In the life of a female gymnast, 4½ years are an eternity.

In 4½ years of rigorous training, a promising junior can vault to being an Olympic contender. But after a 4½-year layoff, even an Olympic champion is likely to tumble into obsolescence.

Laurie Hernandez flipped that narrative — and reclaimed her joy in the sport in the process — by returning to competition for the first time in 4½ years Saturday at USA Gymnastics’ Winter Cup in Indianapolis.

The 20-year-old, who was the youngest member of the gold medal-winning “Final Five” squad at the 2016 Rio de Janeiro Games, won’t win a medal at the Winter Cup, the first competition for elite U.S. gymnasts since the coronavirus pandemic halted meets roughly a year ago. Her marks on the beam (fifth) and floor exercise (11th) were modest.

But the magnitude of Hernandez’s achievement was as palpable as her joy. She smiled with her eyes for NBC’s cameras and then, after removing her mask for a post-event Zoom interview, smiled unobscured and full-wattage as she spoke about the range of emotions she experienced Saturday — terror, nerves, excitement, calm and elation, all packed into a single afternoon.

She credited much of her good feeling to her new coach, Jenny Zhang — not mentioning by name her longtime and former coach, Maggie Haney, who is serving a five-year suspension from coaching (reduced from eight years) for inflicting emotional abuse and forcing young gymnasts to train while injured.

Hernandez said that, before Saturday’s competition, during which she contested just two of the four events, Zhang told her to omit the trickier elements in her floor routine, explaining that she cared most about Hernandez enjoying herself in her first meet since the Rio Games, where she helped the U.S. squad to team gold and claimed silver on the beam.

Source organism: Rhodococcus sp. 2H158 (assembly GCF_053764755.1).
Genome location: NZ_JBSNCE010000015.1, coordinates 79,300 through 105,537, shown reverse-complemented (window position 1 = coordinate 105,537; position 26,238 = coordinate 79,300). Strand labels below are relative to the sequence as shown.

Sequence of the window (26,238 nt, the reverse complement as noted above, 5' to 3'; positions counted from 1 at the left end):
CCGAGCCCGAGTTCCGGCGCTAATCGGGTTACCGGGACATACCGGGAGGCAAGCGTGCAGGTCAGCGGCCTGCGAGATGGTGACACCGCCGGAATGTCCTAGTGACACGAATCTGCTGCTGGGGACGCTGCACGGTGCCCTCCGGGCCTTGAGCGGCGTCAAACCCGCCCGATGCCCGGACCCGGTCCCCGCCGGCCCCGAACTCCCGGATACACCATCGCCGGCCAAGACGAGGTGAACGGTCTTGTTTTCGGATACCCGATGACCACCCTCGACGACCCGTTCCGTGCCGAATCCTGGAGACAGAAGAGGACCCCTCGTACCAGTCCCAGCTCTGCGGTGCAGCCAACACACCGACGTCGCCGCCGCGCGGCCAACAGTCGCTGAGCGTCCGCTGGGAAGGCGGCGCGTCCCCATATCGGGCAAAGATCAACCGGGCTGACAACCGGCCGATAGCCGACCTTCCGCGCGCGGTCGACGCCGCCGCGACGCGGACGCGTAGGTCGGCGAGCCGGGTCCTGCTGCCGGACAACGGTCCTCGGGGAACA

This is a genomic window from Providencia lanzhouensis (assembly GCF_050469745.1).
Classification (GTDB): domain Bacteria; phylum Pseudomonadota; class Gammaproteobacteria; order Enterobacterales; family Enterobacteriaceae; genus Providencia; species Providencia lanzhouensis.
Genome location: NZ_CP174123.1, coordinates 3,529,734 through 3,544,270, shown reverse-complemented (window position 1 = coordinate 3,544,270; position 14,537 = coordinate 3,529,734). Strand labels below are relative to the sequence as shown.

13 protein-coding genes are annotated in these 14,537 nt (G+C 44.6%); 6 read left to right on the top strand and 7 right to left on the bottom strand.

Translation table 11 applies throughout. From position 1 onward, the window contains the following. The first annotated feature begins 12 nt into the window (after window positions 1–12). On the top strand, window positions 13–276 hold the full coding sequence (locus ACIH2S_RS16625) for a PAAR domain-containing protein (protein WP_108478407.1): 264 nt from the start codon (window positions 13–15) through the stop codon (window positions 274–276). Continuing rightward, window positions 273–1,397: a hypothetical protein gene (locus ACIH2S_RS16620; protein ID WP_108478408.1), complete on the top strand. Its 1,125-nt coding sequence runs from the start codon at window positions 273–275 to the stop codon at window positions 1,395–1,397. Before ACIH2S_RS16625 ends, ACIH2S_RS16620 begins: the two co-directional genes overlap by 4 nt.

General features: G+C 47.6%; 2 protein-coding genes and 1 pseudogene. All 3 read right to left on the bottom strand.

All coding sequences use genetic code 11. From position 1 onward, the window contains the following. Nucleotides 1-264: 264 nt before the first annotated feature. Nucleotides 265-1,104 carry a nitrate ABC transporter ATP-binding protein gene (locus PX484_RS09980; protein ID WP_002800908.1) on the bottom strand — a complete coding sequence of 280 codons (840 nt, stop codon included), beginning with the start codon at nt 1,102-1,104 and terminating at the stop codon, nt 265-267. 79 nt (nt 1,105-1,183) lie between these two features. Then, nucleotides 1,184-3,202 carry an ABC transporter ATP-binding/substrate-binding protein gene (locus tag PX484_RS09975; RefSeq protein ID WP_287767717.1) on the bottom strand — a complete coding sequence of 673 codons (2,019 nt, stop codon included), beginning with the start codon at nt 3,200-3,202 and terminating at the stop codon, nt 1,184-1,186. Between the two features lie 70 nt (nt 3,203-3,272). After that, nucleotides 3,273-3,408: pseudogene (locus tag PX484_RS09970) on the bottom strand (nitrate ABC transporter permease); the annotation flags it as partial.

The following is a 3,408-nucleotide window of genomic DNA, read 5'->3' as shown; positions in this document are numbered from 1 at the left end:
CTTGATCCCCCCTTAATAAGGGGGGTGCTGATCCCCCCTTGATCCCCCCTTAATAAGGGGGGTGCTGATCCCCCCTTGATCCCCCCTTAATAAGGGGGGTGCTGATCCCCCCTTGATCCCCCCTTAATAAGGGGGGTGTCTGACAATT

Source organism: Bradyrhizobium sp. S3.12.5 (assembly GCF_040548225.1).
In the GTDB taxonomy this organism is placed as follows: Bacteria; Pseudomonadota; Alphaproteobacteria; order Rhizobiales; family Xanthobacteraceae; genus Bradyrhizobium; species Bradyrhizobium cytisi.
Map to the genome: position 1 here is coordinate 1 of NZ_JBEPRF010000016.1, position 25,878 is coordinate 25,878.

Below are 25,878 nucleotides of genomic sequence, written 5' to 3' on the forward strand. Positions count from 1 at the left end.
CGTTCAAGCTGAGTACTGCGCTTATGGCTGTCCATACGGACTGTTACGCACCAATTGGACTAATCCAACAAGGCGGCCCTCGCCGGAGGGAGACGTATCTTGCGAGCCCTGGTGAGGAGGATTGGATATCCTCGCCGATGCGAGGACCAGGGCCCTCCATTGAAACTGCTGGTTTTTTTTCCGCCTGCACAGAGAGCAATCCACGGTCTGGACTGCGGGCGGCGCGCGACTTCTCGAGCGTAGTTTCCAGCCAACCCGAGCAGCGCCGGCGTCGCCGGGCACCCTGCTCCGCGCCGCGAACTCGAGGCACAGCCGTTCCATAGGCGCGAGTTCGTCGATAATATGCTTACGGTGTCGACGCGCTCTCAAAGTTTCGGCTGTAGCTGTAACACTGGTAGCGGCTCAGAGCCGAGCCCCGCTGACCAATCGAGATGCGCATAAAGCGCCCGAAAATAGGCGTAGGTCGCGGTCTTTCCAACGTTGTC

“I did feel genuine joy coming back out there and showing off this new routine,” Hernandez said. “I just got to be myself; there was no pressure from her. It was just pure joy and purely wanting me to do well today.”

The Winter Cup, being held without spectators at Indianapolis Convention Center, has no direct bearing on who makes the U.S. Olympic team for this summer’s Tokyo Games. Rather, it’s a chance for top American gymnasts to perform before judges for the first time in a year and provide them and their coaches with a gauge of their readiness for June’s U.S. championships and U.S. Olympic trials, where the Olympic team will be named.

The gymnast who seized the spotlight Saturday was Jordan Chiles, 19, who trains alongside five-time world all-around champion Simone Biles in Spring, Tex., and shares coaches Laurent and Cecile Landi. Though a handful of lower-ranked gymnasts will compete Sunday, Chiles effectively won the women’s all-around Saturday by scoring top marks on three of four events — the vault and floor exercise and tying for first on the beam.

Biles, who turns 24 next month, didn’t compete in the event because it doesn’t mesh with the competitive calendar she has set for making her second Olympic team.

Chiles, who is named after Michael Jordan and relocated from Washington state to train with the Landis in 2019, credited Biles, her coaches and newfound mental and physical health for the impressive strides she has made during her year and a half away from competition. The biggest difference, Chiles said, is that she is now doing gymnastics for herself and not anyone else.